The flavor of butternut squash lives up to its name -- creamy, smooth and nutty.

My Baby Butternut Squash Are Turning Yellow and Falling Off the Vine

by Brian Barth

The harvest of butternut squash (Curcurbita moschata) is a symbol of the coming of fall in the garden. They are warm-season annuals that ripen in the long, hot days at the end of the growing season and keep fresh in the cupboard through most of the winter. Butternut squash are susceptible to many insect pests, pollination issues, and other problems that could cause young squash to turn yellow and fall off the vine.


Butternut squash is pollinated by bees and requires pollen from another squash plant in order for the fruit to mature and ripen. If pollination is not achieved, small squash will appear as though they are beginning to form, only to turn yellow and fall off after a short time. Besides the lack of other squash plants, many things can prevent pollination from occurring. For example, bees are inactive during cold or rainy weather and may fail to pollinate a crop of butternut squash during periods of consistently cloudy weather.

Growing Conditions

A sudden lack of any of the basic growing requirements can cause baby butternut squash to turn yellow and fall off. Even if pollination was successful and the young squash is beginning to develop normally, an extended period of drought could cause the fruit to be aborted. Likewise, if the plant does not receive sufficient sunlight, it may begin to produce fruit and then abandon the effort because it cannot produce enough energy to sustain the crop.


Numerous insect pests attack butternut squash and can cause the fruit to turn yellow and die. Some, like squash bugs and cucumber beetles, burrow into the fruit and eat the flesh from the inside out. Others, such as squash vine borers, attack other parts of the plant, causing it to weaken and eventually abort the fruit. In general, the best way to prevent outbreaks of these pests is to reduce their habitat by removing all weeds and debris, such as sticks, rotting wood, overturned pots and the like.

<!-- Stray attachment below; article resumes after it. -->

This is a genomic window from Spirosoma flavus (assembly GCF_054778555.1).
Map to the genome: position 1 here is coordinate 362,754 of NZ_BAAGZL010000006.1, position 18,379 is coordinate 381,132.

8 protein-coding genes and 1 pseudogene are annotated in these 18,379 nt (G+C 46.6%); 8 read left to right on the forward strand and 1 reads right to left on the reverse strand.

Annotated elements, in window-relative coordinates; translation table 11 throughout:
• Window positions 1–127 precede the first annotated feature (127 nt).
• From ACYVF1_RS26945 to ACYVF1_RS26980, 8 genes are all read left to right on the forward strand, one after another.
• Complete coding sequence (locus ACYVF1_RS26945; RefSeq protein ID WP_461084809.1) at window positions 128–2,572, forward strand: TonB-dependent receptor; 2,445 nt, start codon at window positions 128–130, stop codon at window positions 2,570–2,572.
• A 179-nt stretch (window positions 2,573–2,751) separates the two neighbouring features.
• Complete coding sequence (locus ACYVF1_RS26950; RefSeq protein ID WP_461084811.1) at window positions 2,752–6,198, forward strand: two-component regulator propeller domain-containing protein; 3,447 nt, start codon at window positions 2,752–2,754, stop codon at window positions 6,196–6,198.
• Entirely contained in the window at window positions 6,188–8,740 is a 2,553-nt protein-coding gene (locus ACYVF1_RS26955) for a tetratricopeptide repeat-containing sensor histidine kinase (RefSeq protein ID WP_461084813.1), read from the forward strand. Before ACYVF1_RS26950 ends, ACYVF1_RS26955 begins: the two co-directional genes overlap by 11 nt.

Some of the insect pests that attack butternut squash are also vectors for disease, such as bacterial wilt, anthracnose and various types of mildew. If a plant is under attack by insect pests or disease, it is likely to reject the developing fruit in order to divert energy towards fighting the infection. Fungal infections also can cause the fruit to rot, especially in hot, humid weather. The best preventative for these is to place a small board or brick under the developing squash vine so it is no longer in contact with the soil.

About the Author

Brian Barth works in the fields of landscape architecture and urban planning and is co-founder of Urban Agriculture, Inc., an Atlanta-based design firm where he is head environmental consultant. He holds a Master's Degree in Environmental Planning and Design from the University of Georgia. His blog, Food for Thought, explores the themes of land use, urban agriculture, and environmental literacy.

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